Meditation: Music is a means of enjoying the ephemeral

I sat on the balcony for a few minutes this morning as the rising sun began to illuminate passing grey clouds, turning them a peachy-orange from below and creamy yellow from above.

Views like this one have inspired visual artists for centuries. But their image is frozen in time, similar to yet completely different from what the eye saw a minute before and a minute after.

What makes the scene particularly compelling is how it is transformed even before our brain can register its approval. The moment is manifestly there, yet completely untouchable.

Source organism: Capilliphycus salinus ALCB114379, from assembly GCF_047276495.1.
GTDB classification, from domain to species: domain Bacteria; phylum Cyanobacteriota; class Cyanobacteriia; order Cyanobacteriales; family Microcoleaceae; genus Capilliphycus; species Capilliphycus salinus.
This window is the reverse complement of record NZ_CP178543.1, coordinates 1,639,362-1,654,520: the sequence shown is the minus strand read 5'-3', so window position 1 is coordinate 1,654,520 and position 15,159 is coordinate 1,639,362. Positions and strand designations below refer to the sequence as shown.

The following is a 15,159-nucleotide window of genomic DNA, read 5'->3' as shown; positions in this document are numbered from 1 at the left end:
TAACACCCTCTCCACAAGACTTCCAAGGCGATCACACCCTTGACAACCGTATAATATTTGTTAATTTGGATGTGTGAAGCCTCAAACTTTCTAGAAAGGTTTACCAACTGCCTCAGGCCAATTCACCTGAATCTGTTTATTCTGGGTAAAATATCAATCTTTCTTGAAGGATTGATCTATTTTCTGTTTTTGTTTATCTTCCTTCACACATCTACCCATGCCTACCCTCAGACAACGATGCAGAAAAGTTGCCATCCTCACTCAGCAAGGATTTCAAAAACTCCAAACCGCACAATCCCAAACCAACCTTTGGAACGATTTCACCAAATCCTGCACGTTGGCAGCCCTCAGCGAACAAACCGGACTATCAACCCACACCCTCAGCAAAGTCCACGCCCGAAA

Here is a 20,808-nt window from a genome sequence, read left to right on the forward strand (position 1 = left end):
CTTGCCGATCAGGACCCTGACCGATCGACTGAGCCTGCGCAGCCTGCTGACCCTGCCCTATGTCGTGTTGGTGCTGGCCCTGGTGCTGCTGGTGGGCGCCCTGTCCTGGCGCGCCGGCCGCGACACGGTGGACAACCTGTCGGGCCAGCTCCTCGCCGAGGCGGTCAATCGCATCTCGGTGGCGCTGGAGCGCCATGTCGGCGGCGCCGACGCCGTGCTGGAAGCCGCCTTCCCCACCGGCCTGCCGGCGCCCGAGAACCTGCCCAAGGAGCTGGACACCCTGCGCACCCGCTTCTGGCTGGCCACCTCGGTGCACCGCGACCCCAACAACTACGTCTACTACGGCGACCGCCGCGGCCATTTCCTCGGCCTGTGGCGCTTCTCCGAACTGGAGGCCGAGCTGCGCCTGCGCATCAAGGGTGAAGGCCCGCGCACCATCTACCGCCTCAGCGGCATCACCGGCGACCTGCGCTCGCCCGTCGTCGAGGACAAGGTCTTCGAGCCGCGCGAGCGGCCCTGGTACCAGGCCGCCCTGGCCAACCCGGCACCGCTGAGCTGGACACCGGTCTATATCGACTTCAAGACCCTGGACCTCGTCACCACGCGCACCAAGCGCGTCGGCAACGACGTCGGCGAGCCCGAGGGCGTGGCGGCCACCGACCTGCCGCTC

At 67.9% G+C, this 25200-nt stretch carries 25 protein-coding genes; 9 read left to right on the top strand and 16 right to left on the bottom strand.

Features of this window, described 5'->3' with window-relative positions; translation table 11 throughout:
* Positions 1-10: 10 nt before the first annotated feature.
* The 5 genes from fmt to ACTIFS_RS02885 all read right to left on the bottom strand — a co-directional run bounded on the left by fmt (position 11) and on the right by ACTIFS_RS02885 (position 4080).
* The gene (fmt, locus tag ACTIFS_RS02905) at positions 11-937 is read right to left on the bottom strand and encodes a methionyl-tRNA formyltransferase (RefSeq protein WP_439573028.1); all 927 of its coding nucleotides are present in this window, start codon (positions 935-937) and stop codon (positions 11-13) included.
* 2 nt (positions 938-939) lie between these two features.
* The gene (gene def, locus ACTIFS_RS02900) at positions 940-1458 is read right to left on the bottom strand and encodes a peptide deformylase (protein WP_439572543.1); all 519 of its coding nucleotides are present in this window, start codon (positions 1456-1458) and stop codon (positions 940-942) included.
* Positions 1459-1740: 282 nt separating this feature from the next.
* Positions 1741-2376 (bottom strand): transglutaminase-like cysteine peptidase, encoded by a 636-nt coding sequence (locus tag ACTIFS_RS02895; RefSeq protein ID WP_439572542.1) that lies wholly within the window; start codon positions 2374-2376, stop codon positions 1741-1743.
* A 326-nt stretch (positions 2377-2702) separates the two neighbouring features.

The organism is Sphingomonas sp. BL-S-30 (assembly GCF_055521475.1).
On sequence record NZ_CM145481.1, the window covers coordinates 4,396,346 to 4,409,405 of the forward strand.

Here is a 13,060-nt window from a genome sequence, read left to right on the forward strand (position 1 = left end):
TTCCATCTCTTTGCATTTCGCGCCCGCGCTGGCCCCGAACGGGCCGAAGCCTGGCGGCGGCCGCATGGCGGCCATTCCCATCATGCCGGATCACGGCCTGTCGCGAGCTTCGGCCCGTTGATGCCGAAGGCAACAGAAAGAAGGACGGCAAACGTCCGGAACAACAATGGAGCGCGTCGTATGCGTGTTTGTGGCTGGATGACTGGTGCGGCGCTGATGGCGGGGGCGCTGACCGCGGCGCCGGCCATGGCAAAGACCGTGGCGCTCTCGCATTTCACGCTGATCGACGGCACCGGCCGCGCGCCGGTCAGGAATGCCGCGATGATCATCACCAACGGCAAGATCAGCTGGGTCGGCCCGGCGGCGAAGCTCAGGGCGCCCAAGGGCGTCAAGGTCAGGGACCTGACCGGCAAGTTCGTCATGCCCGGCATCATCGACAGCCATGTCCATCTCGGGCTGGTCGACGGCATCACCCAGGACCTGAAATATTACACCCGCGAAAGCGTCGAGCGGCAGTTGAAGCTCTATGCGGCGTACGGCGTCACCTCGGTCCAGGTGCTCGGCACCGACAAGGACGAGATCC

The best kind of live concert is exactly the same: a succession of beautiful moments, fondly caressed, yet lost the moment we become conscious of them.

A note is stuck, it blooms and it decays. It’s the full cycle of life replayed over and over and over again, yet never exactly the same.


Here’s a fascinating transcription by American flute and marimba duo Zara Lawler and Paul Fadoul of one of my desert island compositions, Dmitri Shostakovich’s Op. 87 Prelude and Fugue in A Major, followed by the original, as played by young Bulgarian-born pianist Christo Popov at the Euterpe Piano Competition a couple of years ago:

John Terauds


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